Town hall row over Crawley bank’s windows

Metro Bank's offical opening in November 2018
Metro Bank's offical opening in November 2018

A town hall row about the windows of a bank in Crawley has escalated into a back and forth between councillors calling for each other to resign.

First up was Duncan Crow, leader of the borough council’s Conservatives.

Metro Bank's offical opening in November 2018

Metro Bank's offical opening in November 2018

Mr Crow called for Labour’s Tom McAleney, vice-chairman of the planning committee to step down, claiming he had said the committee ‘treat planning applications from the council differently from those of multi-national corporations’.

Mr McAleney said this was a ‘strange outburst’ and suggested Mr Crow should quit ‘to allow a more calm and measured individual’ to take over.

It all started when Metro Bank decided to install huge windows while developing its new premises on the corner of Queens Square and The Martlets.

The design wasn’t what had originally been agreed.

Labour's Tom McAleney, vice-chairman of Crawley Borough Council's planning committee

Labour's Tom McAleney, vice-chairman of Crawley Borough Council's planning committee

Crawley Borough Council imposed a planning condition which said the windows needed to be altered, the bank asked for the condition to be removed, and the planning committee said no.

But not everyone agreed with the decision.

At a meeting of the full council, Mr Crow said he felt the committee had ‘got it wrong, big time’ and should have shown some ‘common sense’.

He and Three Bridges councillor Brenda Burgess drew parallels with a similar application for Crawley Museum, where the design of a link between its two buildings had been altered but the committee voted to let it pass.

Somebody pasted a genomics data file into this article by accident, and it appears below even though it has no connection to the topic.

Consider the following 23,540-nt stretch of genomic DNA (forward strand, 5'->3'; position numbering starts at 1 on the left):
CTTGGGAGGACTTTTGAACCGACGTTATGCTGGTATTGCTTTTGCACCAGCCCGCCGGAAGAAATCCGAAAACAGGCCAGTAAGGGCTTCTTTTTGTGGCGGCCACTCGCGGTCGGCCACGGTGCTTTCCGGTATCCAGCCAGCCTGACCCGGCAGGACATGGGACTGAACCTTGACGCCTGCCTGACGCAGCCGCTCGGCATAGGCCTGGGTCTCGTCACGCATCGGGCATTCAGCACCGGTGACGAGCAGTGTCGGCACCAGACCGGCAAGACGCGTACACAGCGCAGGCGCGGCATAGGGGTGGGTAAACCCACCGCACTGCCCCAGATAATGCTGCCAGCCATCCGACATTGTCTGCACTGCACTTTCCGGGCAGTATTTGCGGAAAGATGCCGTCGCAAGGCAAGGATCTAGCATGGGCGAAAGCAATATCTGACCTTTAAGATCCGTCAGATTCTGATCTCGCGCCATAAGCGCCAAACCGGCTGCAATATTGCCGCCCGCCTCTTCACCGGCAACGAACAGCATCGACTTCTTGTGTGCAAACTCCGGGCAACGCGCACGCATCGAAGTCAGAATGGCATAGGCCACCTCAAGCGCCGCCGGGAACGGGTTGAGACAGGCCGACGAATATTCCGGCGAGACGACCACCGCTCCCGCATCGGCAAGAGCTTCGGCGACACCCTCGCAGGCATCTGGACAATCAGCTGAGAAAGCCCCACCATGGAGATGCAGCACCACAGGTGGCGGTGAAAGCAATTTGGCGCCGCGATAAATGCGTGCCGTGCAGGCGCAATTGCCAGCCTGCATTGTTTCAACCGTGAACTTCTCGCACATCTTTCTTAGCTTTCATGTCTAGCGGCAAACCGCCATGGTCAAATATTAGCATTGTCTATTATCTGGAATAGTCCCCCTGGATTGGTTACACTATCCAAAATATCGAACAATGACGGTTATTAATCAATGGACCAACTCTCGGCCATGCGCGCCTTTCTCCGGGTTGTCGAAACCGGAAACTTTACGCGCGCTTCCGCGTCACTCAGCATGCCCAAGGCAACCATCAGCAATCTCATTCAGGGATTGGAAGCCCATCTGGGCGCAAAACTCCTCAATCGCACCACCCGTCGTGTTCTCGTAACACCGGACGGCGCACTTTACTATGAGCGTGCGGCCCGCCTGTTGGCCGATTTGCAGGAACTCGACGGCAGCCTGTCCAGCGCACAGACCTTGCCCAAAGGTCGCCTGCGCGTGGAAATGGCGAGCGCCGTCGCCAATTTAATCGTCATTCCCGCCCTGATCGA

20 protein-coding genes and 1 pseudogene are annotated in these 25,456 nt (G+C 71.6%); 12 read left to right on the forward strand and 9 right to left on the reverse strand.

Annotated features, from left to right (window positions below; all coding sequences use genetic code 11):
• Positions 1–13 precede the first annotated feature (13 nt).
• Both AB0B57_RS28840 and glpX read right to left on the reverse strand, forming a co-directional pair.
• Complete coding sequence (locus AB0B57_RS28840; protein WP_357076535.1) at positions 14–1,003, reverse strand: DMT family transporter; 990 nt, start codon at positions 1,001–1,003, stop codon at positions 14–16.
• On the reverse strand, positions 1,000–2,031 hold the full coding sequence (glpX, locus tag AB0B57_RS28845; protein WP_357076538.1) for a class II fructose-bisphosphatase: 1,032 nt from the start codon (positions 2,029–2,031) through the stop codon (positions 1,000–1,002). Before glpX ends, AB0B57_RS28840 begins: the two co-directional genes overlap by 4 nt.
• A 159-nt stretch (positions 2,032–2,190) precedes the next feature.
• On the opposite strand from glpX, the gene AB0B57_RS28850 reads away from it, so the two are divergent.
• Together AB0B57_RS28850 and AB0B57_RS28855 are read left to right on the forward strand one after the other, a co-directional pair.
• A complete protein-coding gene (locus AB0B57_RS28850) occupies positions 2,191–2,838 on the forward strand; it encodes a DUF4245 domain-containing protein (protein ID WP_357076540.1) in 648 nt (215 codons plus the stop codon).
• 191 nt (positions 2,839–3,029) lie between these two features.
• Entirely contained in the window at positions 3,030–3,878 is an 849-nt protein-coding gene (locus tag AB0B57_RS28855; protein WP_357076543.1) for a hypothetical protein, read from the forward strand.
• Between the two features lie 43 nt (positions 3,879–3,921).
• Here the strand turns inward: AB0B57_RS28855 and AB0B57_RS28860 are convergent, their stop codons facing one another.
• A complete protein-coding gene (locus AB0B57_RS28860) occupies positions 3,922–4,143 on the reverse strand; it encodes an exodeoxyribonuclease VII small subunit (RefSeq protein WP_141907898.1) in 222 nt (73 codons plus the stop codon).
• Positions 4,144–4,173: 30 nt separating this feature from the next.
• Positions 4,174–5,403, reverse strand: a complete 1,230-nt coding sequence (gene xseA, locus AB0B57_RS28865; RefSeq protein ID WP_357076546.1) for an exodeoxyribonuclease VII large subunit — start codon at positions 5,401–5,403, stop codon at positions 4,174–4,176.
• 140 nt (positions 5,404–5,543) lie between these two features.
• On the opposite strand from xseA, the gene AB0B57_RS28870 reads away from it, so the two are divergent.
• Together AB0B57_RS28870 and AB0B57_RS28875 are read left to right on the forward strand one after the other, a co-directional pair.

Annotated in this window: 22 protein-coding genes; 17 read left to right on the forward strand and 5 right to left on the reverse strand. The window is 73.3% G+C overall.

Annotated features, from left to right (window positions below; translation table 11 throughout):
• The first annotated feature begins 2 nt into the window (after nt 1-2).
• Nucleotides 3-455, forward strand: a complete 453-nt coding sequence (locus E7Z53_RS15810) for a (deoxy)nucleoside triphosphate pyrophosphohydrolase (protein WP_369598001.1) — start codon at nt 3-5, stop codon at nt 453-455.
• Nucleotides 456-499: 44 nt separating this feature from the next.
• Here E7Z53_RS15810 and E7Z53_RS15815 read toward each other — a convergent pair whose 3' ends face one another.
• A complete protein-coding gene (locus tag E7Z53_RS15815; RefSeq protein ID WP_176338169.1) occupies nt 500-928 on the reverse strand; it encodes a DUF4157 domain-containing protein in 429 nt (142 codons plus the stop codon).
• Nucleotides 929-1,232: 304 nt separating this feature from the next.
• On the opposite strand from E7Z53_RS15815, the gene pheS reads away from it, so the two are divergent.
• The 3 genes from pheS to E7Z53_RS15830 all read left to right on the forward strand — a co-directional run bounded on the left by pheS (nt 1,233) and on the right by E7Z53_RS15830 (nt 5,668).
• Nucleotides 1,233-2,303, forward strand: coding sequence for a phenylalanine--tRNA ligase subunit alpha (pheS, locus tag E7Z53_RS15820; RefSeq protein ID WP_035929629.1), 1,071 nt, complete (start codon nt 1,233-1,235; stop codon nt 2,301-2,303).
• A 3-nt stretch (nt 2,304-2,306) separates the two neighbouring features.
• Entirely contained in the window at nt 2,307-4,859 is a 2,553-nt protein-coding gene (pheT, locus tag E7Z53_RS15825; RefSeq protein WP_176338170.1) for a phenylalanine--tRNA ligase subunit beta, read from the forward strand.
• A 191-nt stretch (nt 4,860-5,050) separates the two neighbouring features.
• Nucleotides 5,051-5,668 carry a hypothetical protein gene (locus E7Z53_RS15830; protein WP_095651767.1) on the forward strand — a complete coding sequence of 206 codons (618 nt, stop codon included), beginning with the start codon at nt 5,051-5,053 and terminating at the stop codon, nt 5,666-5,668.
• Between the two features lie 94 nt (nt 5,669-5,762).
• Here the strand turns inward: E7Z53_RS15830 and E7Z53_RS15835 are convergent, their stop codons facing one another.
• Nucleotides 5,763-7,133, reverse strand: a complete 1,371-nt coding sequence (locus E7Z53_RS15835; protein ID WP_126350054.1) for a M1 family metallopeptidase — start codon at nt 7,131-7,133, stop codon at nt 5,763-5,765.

Duncan Crow, leader of the Conservative group at Crawley Borough Council

Duncan Crow, leader of the Conservative group at Crawley Borough Council

The big difference was that the council owned the museum.

Mr McAleney told the meeting: “There is a huge difference between Metro Bank and Crawley Museum. The council owns Crawley Museum.

“I don’t fear a precedent of the council allowing its own buildings to have a slight degree more flexibility than multi-national corporations.”

It was this which prompted Mr Crow to call for Mr McAleney to be replaced – although his claim that the latter had said ‘of course we treat planning applications from the council differently from those of multi-national corporations’ was slightly askew from what was actually said.

Mr Crow said: “The Conservative Group view Cllr McAleney’s appalling public comment as extremely serious and his position as planning committee vice-chairman is now untenable. 

“He has to go because he has publicly stated that his judgement on planning applications is determined by who an applicant happens to be, rather than merits only on planning grounds.”

He added: “What needs to happen is that the council’s Labour leader, Cllr Peter Lamb, needs to show some leadership and remove Cllr McAleney from the planning committee but Cllr McAleney himself should still resign as vice-chairman by way of an apology.”

Mr Crow questioned whether Mr McAleney, who was elected to the council in May, had enough experience to be vice-chairman of such an important committee

He also accused Labour of ‘ignoring those better qualified and experienced councillors, just because they happen to be Conservatives’.

Mr McAleney responded: “Contrary to Cllr Crow’s claims, I did not state that I would favour applications from the council over others, which I feel is self-evident.”

Calling the parallels being drawn between the bank and the museum ‘bizarre’ he said his comment had been aimed at Mr Crow’s belief that ‘such a precedent was being set’.

He added: “Though I feel it is regrettable such a precedent would currently be unlawful, this opinion does not impair my ability to impartially uphold current regulations.

“This strange outburst from Cllr Crow brings into question his own position as leader of the Crawley Conservatives and I suggest he steps down to allow a more calm and measured individual such as Cllr Francis Guidera take over.”